by Tom Grubisich
"There are a lot of nice things that I can say about this person," said Rev. Dr. Betty Deas Clark, pastor of Mother Emanuel Church, standing at her pulpit. "He's humble, he's kind, he's compassionate. But all I need to say is he's our Mayor, John Tecklenburg. Thank you, God."
Whereupon, the Mayor walked from the front-row pew he occupied with his wife, Sandy, to the piano a few feet away, sat down and played (and sang) "Amazing Grace."
It happened at Mother Emanuel's Father's Day service Sunday morning, two days after the church, the city, the state and the nation commemorated the first anniversary of the massacre of the Charleston Nine on June 17, 2015.
Tecklenburg is an accomplished, lifetime pianist, whose specialty is early jazz,. Fitting for the occasion at Mother Emanuel, he is the father of five children.
On Friday, the Mayor joined other local officials in calling for more action against the gun violence that claimed the Charleston Nine. In a commemorative event at TD Arena, Tecklenburg said, "Can't we at least remove the availability of assault weapons to those who have broken the law, those who have mental issues. Can't we at least complete reasonable background checks for folks before purchasing weapons?"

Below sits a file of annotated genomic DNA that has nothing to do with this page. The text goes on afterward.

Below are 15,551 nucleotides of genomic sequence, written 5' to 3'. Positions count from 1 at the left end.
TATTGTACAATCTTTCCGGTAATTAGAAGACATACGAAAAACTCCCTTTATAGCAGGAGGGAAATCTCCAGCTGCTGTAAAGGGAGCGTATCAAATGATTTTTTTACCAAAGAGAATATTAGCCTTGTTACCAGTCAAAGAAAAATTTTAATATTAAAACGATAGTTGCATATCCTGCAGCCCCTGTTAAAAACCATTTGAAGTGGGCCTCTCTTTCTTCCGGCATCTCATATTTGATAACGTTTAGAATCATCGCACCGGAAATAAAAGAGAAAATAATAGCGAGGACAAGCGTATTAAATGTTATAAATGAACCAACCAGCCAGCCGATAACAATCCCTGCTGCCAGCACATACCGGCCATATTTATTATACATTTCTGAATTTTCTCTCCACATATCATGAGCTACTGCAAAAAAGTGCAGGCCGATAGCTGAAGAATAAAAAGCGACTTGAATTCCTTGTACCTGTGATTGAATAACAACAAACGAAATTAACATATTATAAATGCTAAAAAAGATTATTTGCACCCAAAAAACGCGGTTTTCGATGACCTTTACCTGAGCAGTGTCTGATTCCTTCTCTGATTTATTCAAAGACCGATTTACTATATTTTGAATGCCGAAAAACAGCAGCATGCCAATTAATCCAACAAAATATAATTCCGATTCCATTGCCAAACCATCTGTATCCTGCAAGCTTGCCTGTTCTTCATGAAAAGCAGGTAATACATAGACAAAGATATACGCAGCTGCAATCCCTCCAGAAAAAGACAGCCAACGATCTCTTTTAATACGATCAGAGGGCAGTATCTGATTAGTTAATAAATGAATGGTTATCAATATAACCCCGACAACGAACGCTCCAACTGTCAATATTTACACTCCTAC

The most recent mass killing -- of 49 people at the Pulse gay nightclub in Orlando on Sunday, June 12 -- occurred within less than a week of the first anniversary of the Charleston massacre.
At Sunday's Father's Day service at Mother Emanuel, Pastor Clark cited the Orlando mass murder during the altar call where she laid her hand on a stream of kneeling worshippers who recommitted themselves to Christian life.
In the Father's Day litany that followed, Brother William Seabrook told the audience in the packed sanctuary, "We thank you for this day to celebrate and commemorate our fathers. As we continuously pray and support them, may they accept and take care of the gift of fatherhood."
Commemorative events throughout the city will continue through Saturday, June 25.
On Monday morning at 9 o'clock , a large mural of books by artist Nick Kuszyk will be dedicated to one of the nine victims of the massacre, Cynthia Graham Hurd, at John L. Dart Branch Library at 1067 King St. In her long career with the Charleston County Public Library system, which including managing the Dart Branch, Hurd was a committed advocate of literacy programs for young people. The creation of the Cynthia Graham Hurd Foundation for Literacy and Civic Engagement was announced last month.
The full schedule of commemorative events is here.